A piece of the 450 million-year-old fossil dubbed "Godzillus," which has so far stumped Cincinnati paleontologists.
Author: Laura Komor
A fossil of an ancient organism has paleontologists particularly perplexed. The fossil is from a 450-million-year-old biological something-or-other - an animal or plant from what is now Cincinnati, Ohio. This large mystery fossil, dubbed "Godzillus," measures in total 6 feet by 3 feet, and at 150 pounds, it could be almost any massive ancient “thing” from an era when Kentucky and Ohio were submerged under water. The fossil was discovered last year in Kentucky by amateur paleontologist Ron Fine, a member of the Dry Dredgers, a society of amateurs based at the University of Cincinnati. According to David Meyer, a geology professor at UC, although Godzillus does show a pattern similar to that of fossil scales, it was not a fish because there is no evidence of bones. It could be an ancient sponge, similar to other fossils that have been found from the era in the Cincinnati region. Or perhaps it's a form of seaweed or kelp. The fossil is the largest ever found in that region from the Ordovician Period, which lasted from 510 to 438 million years ago. During this period, there was a mass extinction that wiped out over 100 families of invertebrates living in the seas.The Cincinnati region bears the evidence of many of these extinct creatures as fossils that are still being discovered today.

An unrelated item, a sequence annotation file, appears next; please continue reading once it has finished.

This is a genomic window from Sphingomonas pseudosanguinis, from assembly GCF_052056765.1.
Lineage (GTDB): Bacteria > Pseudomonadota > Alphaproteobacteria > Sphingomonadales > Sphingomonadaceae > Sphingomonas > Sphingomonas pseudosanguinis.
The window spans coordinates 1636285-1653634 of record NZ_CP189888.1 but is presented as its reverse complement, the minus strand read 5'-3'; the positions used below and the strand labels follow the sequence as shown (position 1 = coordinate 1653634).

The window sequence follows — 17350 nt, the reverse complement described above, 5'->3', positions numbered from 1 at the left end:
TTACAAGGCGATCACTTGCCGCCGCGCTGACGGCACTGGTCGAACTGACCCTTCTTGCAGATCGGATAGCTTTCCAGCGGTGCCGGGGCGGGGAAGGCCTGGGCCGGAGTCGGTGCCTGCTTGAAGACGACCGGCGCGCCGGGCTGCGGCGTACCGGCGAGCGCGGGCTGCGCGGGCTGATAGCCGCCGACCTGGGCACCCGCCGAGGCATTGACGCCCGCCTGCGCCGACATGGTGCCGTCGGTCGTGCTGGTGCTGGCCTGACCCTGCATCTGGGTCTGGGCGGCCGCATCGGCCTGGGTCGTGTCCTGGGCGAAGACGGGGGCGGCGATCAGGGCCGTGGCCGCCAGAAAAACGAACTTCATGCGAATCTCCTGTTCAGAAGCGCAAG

Find out more about Godzillus at StarTribune
Read more about the Ordovician mass extinction